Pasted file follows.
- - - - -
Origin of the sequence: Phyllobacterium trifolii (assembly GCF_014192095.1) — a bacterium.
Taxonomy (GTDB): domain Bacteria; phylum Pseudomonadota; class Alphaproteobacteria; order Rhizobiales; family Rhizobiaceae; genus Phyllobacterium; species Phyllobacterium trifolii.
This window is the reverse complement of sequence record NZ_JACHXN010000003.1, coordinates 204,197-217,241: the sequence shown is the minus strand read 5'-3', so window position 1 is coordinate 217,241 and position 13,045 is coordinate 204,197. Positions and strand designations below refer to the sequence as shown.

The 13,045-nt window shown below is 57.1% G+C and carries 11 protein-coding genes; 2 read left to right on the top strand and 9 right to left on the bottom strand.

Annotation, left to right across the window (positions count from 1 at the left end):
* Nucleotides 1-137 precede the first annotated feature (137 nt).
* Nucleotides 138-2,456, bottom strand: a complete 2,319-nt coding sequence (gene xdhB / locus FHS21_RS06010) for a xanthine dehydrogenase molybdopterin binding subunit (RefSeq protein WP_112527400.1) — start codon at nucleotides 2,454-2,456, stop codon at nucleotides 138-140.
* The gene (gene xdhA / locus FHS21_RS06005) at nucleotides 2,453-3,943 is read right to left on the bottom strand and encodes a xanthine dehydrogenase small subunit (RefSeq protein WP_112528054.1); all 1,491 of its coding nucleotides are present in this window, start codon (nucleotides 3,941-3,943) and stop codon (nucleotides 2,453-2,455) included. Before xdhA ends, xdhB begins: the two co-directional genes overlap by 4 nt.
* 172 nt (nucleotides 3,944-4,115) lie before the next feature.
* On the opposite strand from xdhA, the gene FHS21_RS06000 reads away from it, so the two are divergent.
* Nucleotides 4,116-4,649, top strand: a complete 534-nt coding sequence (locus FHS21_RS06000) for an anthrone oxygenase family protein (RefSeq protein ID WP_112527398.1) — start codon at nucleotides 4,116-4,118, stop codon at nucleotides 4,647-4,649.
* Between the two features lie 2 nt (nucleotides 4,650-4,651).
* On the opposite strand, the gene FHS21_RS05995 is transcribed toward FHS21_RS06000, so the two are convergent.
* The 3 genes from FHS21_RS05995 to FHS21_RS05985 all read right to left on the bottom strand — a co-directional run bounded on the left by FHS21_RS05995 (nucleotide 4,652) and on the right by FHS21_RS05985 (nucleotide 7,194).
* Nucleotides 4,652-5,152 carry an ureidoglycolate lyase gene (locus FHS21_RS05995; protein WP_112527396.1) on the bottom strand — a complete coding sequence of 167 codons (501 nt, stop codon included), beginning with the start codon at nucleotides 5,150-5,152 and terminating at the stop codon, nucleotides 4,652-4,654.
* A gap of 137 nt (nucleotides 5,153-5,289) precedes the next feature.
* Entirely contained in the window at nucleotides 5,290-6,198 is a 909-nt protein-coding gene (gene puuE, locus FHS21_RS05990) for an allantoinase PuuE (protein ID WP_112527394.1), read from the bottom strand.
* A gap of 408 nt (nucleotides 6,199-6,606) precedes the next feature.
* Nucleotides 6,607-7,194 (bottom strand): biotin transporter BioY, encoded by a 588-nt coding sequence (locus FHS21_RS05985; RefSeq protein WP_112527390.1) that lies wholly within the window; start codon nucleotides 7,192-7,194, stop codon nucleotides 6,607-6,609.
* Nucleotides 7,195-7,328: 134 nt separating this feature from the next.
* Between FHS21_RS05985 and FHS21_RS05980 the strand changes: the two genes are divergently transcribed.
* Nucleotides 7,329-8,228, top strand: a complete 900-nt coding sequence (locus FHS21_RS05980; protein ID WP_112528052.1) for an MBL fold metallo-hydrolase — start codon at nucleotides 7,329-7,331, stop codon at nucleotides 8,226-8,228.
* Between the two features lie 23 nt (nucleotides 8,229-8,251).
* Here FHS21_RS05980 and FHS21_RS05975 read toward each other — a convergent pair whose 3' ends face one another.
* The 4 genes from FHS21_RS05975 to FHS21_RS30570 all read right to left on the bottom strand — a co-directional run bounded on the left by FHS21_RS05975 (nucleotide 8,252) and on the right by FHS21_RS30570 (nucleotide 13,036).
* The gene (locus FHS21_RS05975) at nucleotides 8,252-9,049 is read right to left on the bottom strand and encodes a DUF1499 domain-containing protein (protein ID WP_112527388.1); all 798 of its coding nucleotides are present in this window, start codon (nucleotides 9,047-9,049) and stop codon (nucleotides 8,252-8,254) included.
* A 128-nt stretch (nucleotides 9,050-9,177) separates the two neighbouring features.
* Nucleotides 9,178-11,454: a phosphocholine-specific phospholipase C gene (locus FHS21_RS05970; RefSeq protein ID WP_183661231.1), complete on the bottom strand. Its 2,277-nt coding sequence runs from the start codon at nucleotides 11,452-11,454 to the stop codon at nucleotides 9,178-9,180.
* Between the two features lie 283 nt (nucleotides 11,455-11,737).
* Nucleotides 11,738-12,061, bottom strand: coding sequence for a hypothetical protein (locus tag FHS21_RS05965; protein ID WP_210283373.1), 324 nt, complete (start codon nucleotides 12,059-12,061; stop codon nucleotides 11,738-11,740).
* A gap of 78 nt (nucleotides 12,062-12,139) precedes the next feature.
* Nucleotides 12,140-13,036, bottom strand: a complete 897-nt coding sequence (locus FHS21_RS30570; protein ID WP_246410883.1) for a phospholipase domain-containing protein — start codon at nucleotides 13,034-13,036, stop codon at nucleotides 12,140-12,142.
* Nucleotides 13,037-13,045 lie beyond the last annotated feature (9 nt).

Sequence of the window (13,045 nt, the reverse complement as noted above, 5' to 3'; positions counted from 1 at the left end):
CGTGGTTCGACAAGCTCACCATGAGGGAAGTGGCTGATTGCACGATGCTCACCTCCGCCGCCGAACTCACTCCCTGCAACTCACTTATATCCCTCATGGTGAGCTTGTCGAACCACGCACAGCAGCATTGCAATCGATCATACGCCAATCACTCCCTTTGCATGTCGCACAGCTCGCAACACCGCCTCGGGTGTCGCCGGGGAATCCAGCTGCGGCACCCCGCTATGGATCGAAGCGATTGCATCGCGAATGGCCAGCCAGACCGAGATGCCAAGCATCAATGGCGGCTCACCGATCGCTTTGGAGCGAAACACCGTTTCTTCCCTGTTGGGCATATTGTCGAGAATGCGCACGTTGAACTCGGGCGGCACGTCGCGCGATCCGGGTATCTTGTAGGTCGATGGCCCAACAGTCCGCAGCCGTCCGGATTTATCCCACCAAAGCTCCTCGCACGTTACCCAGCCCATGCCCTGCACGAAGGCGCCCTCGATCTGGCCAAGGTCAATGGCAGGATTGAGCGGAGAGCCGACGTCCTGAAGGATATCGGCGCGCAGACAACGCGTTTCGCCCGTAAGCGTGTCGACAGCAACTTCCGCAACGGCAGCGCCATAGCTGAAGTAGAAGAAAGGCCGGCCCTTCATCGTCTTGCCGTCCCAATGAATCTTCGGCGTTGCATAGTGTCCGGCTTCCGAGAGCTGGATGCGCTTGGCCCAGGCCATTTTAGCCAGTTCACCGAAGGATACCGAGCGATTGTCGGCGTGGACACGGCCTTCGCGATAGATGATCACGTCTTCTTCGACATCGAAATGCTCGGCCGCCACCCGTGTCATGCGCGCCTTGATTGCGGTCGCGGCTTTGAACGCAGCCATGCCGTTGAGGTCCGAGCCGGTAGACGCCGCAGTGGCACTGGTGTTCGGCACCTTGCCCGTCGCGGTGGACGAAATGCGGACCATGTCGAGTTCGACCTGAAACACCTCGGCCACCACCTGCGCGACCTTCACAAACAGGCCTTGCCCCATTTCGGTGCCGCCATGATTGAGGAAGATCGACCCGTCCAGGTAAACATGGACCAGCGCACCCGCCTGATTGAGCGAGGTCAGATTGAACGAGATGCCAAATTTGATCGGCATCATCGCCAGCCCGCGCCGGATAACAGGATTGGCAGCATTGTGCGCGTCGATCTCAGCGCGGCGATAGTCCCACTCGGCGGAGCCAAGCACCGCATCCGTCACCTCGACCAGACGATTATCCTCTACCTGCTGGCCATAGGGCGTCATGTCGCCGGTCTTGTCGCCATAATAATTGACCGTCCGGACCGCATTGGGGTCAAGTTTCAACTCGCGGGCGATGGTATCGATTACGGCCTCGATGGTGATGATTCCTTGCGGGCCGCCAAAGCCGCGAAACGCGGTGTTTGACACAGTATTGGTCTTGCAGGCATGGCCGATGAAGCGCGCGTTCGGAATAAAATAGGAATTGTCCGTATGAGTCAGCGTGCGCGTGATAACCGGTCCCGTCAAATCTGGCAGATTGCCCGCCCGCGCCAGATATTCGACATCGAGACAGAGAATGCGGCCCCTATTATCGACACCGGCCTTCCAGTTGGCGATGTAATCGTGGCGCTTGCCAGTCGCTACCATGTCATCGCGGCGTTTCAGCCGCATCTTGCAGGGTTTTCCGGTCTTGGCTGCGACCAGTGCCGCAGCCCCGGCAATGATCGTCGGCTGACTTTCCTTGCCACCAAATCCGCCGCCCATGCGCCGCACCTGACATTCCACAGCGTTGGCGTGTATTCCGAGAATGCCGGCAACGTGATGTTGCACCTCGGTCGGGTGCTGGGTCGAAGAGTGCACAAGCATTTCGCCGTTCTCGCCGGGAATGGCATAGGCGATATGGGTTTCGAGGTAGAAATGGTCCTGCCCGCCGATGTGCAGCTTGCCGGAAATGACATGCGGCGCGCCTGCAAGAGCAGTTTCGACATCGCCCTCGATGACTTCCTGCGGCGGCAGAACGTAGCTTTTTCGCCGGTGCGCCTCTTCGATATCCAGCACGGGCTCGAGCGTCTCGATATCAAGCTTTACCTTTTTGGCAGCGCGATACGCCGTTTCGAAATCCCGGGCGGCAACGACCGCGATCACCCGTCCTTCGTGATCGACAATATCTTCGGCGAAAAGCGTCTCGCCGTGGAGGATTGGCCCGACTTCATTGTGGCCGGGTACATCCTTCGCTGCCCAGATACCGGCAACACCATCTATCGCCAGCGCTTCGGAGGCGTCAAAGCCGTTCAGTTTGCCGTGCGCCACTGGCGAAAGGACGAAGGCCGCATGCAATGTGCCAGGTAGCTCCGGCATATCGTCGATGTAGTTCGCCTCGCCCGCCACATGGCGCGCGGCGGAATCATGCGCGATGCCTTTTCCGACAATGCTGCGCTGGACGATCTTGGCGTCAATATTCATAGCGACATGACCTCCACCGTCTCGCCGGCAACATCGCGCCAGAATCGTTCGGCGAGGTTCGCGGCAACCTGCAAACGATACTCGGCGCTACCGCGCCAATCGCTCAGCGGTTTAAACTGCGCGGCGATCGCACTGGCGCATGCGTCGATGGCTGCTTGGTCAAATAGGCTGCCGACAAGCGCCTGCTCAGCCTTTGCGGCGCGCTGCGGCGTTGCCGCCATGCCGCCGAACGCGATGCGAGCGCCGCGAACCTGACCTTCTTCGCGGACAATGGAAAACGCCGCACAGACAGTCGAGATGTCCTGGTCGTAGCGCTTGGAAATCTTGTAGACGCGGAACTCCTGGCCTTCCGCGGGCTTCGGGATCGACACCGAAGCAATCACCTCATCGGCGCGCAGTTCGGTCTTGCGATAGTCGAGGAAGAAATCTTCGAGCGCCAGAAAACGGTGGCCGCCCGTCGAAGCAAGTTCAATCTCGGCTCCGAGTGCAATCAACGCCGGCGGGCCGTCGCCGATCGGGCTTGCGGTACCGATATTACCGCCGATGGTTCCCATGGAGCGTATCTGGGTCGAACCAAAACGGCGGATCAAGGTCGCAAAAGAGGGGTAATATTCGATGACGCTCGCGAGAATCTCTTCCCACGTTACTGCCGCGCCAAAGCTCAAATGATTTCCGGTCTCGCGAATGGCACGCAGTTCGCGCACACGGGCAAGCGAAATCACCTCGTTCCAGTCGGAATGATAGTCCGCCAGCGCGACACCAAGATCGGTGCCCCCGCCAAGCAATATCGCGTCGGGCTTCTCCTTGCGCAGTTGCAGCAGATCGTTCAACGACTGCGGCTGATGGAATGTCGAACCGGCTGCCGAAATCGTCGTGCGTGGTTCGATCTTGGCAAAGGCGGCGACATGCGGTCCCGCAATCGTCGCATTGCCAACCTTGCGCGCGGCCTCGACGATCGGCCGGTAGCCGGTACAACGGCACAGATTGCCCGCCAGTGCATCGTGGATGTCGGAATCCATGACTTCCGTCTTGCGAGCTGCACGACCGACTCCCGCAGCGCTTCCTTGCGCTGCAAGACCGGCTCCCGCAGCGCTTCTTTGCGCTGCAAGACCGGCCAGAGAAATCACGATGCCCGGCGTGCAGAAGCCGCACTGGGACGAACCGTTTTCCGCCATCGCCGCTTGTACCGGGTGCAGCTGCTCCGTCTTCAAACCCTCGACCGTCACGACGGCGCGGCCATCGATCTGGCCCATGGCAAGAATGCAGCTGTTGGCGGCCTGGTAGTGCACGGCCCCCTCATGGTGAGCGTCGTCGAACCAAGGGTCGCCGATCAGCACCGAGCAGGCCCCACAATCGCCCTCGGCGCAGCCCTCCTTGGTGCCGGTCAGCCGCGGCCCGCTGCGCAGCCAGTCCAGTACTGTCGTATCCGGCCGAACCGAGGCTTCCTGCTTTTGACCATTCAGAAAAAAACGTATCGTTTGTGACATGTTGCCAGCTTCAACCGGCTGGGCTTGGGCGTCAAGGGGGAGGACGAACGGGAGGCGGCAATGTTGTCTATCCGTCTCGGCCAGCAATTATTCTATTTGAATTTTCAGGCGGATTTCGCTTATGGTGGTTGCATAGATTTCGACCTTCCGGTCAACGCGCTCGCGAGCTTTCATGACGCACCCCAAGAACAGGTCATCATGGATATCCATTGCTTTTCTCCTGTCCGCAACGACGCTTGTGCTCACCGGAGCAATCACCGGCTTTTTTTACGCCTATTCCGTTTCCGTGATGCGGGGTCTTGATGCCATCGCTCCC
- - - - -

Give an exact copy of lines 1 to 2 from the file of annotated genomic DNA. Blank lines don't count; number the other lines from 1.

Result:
Origin of the sequence: Phyllobacterium trifolii (assembly GCF_014192095.1) — a bacterium.
Taxonomy (GTDB): domain Bacteria; phylum Pseudomonadota; class Alphaproteobacteria; order Rhizobiales; family Rhizobiaceae; genus Phyllobacterium; species Phyllobacterium trifolii.